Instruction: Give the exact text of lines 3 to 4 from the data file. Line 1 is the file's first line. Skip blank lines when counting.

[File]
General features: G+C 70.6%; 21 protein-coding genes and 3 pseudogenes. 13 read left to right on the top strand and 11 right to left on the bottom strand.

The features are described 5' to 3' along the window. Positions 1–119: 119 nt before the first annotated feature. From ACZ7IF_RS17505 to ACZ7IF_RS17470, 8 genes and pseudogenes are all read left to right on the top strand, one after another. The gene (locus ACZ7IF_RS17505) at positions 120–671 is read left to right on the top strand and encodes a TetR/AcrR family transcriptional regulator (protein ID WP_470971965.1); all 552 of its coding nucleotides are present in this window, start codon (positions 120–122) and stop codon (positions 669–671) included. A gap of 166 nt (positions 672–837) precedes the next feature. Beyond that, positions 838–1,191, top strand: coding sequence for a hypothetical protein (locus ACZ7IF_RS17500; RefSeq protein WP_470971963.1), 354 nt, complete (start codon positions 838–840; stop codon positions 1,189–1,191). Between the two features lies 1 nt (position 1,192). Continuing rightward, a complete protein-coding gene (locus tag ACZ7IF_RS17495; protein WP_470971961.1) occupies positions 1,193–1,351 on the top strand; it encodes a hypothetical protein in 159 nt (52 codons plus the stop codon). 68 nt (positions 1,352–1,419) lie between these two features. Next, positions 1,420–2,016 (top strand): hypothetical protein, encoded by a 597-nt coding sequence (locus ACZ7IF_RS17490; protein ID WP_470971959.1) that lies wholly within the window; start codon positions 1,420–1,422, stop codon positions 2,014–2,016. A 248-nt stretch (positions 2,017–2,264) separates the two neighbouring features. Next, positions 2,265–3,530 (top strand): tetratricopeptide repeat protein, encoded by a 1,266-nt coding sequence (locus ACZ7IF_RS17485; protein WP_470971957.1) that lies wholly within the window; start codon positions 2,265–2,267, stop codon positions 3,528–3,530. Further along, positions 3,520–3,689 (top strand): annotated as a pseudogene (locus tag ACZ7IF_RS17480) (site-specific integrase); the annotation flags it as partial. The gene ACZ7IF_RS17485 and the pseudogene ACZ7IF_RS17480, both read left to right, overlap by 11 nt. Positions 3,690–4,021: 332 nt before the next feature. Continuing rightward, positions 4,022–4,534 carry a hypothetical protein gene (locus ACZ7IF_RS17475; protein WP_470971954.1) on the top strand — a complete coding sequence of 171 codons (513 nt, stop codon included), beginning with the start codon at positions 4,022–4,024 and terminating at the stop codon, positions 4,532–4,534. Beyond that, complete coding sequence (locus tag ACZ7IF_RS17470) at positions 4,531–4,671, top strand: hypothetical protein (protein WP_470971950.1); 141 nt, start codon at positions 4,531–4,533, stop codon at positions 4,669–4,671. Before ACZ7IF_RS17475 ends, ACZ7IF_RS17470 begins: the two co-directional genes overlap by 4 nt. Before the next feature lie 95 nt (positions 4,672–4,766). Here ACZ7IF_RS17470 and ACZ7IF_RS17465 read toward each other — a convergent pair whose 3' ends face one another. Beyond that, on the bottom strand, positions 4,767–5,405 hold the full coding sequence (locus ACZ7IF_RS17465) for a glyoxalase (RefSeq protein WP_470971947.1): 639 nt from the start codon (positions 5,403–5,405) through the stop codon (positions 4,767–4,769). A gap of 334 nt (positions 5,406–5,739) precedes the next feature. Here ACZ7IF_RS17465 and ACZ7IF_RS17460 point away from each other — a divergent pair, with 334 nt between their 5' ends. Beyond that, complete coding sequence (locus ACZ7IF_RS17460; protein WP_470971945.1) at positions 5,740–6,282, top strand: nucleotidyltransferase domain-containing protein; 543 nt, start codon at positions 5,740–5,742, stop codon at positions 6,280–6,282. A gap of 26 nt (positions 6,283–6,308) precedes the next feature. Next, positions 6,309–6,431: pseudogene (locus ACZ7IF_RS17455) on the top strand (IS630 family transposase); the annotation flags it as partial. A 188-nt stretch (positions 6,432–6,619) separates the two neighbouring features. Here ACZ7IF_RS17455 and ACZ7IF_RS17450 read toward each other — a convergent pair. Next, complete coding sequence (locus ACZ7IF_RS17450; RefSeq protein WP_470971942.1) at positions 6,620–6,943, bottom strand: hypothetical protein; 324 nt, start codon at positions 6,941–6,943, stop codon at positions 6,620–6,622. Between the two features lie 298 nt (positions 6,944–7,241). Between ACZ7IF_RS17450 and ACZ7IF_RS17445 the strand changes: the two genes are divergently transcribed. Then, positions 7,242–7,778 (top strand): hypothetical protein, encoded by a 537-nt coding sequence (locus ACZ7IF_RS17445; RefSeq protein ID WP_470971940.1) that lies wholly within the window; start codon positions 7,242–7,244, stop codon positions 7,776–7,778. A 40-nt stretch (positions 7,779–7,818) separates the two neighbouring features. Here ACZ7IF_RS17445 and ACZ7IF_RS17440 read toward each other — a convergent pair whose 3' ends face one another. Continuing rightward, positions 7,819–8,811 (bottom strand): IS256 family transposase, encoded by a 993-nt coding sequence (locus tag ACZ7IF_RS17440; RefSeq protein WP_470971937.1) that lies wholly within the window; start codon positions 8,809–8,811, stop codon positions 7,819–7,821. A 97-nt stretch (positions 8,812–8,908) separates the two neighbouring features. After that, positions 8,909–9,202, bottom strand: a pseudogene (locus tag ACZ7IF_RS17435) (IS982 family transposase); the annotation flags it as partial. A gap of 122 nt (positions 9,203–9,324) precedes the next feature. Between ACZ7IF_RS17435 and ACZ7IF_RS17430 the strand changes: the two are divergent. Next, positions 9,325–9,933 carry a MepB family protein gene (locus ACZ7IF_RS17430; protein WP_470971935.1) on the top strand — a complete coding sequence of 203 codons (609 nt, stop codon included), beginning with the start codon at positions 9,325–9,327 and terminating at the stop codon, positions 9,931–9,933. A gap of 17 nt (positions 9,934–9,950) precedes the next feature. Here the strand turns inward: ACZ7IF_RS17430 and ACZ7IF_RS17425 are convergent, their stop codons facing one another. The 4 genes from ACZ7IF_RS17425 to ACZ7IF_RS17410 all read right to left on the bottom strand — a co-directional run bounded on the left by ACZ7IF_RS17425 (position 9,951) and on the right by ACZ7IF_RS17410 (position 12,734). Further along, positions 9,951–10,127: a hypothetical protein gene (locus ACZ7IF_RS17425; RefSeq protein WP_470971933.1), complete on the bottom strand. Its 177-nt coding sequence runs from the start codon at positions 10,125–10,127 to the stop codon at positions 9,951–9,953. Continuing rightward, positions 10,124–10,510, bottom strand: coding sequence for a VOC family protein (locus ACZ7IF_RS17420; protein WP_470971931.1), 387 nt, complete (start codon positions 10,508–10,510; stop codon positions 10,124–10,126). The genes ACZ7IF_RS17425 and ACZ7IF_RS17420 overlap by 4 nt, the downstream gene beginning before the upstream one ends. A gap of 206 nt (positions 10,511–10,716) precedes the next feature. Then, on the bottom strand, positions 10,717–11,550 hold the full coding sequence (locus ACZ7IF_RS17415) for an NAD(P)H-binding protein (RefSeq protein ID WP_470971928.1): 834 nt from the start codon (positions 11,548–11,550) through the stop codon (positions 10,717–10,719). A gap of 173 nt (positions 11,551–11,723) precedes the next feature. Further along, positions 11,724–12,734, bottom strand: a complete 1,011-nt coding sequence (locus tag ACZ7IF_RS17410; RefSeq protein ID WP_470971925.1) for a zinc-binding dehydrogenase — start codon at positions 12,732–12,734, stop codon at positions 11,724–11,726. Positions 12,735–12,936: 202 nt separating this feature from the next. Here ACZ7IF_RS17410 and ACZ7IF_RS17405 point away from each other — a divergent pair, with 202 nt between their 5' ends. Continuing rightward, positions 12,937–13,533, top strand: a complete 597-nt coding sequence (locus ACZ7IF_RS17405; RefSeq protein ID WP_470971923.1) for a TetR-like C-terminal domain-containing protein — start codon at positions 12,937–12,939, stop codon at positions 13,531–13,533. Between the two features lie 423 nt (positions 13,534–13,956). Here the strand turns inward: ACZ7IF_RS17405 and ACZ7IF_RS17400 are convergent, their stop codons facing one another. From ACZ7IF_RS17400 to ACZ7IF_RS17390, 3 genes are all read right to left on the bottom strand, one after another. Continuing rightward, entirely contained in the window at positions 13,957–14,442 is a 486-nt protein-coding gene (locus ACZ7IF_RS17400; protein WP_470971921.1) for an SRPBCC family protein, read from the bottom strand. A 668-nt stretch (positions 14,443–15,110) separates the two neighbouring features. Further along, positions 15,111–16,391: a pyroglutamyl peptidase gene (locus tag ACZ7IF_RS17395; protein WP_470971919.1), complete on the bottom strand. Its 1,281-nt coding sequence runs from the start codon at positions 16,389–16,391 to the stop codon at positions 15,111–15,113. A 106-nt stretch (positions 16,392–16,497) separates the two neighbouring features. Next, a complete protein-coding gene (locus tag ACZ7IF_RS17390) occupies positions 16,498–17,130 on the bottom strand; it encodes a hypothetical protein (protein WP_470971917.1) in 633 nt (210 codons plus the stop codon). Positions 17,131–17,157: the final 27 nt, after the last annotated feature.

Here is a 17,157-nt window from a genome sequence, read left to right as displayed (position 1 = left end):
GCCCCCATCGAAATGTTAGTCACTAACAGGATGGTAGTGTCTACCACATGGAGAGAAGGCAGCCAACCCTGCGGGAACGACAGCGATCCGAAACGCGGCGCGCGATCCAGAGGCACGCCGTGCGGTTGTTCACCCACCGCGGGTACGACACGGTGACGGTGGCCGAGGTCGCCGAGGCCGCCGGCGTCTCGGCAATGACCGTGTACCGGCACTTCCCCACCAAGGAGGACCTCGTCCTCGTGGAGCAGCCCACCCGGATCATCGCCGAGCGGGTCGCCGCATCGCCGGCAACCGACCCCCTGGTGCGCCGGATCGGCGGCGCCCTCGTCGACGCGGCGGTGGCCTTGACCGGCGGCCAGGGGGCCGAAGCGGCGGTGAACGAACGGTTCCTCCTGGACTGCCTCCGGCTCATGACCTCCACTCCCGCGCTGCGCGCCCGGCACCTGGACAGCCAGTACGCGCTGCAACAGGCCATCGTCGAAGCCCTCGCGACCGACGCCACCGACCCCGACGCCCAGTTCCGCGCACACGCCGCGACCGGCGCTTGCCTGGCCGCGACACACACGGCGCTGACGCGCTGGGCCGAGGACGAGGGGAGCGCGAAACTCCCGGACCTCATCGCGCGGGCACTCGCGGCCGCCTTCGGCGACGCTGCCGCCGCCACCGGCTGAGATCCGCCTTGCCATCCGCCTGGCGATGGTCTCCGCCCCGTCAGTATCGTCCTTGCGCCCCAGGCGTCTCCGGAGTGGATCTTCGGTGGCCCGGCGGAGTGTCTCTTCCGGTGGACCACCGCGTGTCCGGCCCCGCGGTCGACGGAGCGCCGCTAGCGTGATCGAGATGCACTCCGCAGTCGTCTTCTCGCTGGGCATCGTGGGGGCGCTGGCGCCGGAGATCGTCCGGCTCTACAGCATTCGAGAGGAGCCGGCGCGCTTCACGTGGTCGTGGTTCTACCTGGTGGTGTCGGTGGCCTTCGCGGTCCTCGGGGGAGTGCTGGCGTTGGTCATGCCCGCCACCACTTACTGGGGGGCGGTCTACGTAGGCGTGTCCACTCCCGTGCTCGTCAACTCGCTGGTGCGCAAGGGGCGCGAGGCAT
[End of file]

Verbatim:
Here is a 17,157-nt window from a genome sequence, read left to right as displayed (position 1 = left end):
GCCCCCATCGAAATGTTAGTCACTAACAGGATGGTAGTGTCTACCACATGGAGAGAAGGCAGCCAACCCTGCGGGAACGACAGCGATCCGAAACGCGGCGCGCGATCCAGAGGCACGCCGTGCGGTTGTTCACCCACCGCGGGTACGACACGGTGACGGTGGCCGAGGTCGCCGAGGCCGCCGGCGTCTCGGCAATGACCGTGTACCGGCACTTCCCCACCAAGGAGGACCTCGTCCTCGTGGAGCAGCCCACCCGGATCATCGCCGAGCGGGTCGCCGCATCGCCGGCAACCGACCCCCTGGTGCGCCGGATCGGCGGCGCCCTCGTCGACGCGGCGGTGGCCTTGACCGGCGGCCAGGGGGCCGAAGCGGCGGTGAACGAACGGTTCCTCCTGGACTGCCTCCGGCTCATGACCTCCACTCCCGCGCTGCGCGCCCGGCACCTGGACAGCCAGTACGCGCTGCAACAGGCCATCGTCGAAGCCCTCGCGACCGACGCCACCGACCCCGACGCCCAGTTCCGCGCACACGCCGCGACCGGCGCTTGCCTGGCCGCGACACACACGGCGCTGACGCGCTGGGCCGAGGACGAGGGGAGCGCGAAACTCCCGGACCTCATCGCGCGGGCACTCGCGGCCGCCTTCGGCGACGCTGCCGCCGCCACCGGCTGAGATCCGCCTTGCCATCCGCCTGGCGATGGTCTCCGCCCCGTCAGTATCGTCCTTGCGCCCCAGGCGTCTCCGGAGTGGATCTTCGGTGGCCCGGCGGAGTGTCTCTTCCGGTGGACCACCGCGTGTCCGGCCCCGCGGTCGACGGAGCGCCGCTAGCGTGATCGAGATGCACTCCGCAGTCGTCTTCTCGCTGGGCATCGTGGGGGCGCTGGCGCCGGAGATCGTCCGGCTCTACAGCATTCGAGAGGAGCCGGCGCGCTTCACGTGGTCGTGGTTCTACCTGGTGGTGTCGGTGGCCTTCGCGGTCCTCGGGGGAGTGCTGGCGTTGGTCATGCCCGCCACCACTTACTGGGGGGCGGTCTACGTAGGCGTGTCCACTCCCGTGCTCGTCAACTCGCTGGTGCGCAAGGGGCGCGAGGCAT